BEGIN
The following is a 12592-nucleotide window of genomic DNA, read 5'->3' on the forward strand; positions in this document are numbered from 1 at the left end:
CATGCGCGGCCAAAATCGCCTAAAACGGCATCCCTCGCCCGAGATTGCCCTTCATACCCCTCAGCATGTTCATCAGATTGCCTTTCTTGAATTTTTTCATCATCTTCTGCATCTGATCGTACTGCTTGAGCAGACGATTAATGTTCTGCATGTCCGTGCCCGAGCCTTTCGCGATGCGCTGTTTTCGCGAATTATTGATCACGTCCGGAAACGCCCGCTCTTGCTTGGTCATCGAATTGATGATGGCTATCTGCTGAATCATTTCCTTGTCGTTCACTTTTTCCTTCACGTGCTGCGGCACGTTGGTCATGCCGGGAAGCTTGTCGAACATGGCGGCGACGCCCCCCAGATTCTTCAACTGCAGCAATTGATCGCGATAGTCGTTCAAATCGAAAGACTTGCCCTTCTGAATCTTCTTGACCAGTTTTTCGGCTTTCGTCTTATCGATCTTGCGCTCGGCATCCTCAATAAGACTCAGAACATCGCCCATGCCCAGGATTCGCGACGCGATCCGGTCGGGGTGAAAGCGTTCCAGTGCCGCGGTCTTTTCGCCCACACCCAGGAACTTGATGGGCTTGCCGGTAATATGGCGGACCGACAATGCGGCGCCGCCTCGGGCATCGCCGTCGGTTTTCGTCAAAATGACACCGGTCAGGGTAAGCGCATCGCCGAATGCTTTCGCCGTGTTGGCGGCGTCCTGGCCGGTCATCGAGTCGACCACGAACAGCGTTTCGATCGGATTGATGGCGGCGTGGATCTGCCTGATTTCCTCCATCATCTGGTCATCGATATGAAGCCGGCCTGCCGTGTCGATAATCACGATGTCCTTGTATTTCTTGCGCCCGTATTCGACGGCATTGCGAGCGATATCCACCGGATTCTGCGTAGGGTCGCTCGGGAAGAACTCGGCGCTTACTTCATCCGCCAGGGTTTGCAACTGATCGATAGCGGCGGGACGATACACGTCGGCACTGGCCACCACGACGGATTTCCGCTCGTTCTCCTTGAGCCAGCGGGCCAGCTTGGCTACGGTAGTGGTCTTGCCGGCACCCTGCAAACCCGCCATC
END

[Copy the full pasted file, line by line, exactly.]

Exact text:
The following is a 12592-nucleotide window of genomic DNA, read 5'->3' on the forward strand; positions in this document are numbered from 1 at the left end:
CATGCGCGGCCAAAATCGCCTAAAACGGCATCCCTCGCCCGAGATTGCCCTTCATACCCCTCAGCATGTTCATCAGATTGCCTTTCTTGAATTTTTTCATCATCTTCTGCATCTGATCGTACTGCTTGAGCAGACGATTAATGTTCTGCATGTCCGTGCCCGAGCCTTTCGCGATGCGCTGTTTTCGCGAATTATTGATCACGTCCGGAAACGCCCGCTCTTGCTTGGTCATCGAATTGATGATGGCTATCTGCTGAATCATTTCCTTGTCGTTCACTTTTTCCTTCACGTGCTGCGGCACGTTGGTCATGCCGGGAAGCTTGTCGAACATGGCGGCGACGCCCCCCAGATTCTTCAACTGCAGCAATTGATCGCGATAGTCGTTCAAATCGAAAGACTTGCCCTTCTGAATCTTCTTGACCAGTTTTTCGGCTTTCGTCTTATCGATCTTGCGCTCGGCATCCTCAATAAGACTCAGAACATCGCCCATGCCCAGGATTCGCGACGCGATCCGGTCGGGGTGAAAGCGTTCCAGTGCCGCGGTCTTTTCGCCCACACCCAGGAACTTGATGGGCTTGCCGGTAATATGGCGGACCGACAATGCGGCGCCGCCTCGGGCATCGCCGTCGGTTTTCGTCAAAATGACACCGGTCAGGGTAAGCGCATCGCCGAATGCTTTCGCCGTGTTGGCGGCGTCCTGGCCGGTCATCGAGTCGACCACGAACAGCGTTTCGATCGGATTGATGGCGGCGTGGATCTGCCTGATTTCCTCCATCATCTGGTCATCGATATGAAGCCGGCCTGCCGTGTCGATAATCACGATGTCCTTGTATTTCTTGCGCCCGTATTCGACGGCATTGCGAGCGATATCCACCGGATTCTGCGTAGGGTCGCTCGGGAAGAACTCGGCGCTTACTTCATCCGCCAGGGTTTGCAACTGATCGATAGCGGCGGGACGATACACGTCGGCACTGGCCACCACGACGGATTTCCGCTCGTTCTCCTTGAGCCAGCGGGCCAGCTTGGCTACGGTAGTGGTCTTGCCGGCACCCTGCAAACCCGCCATC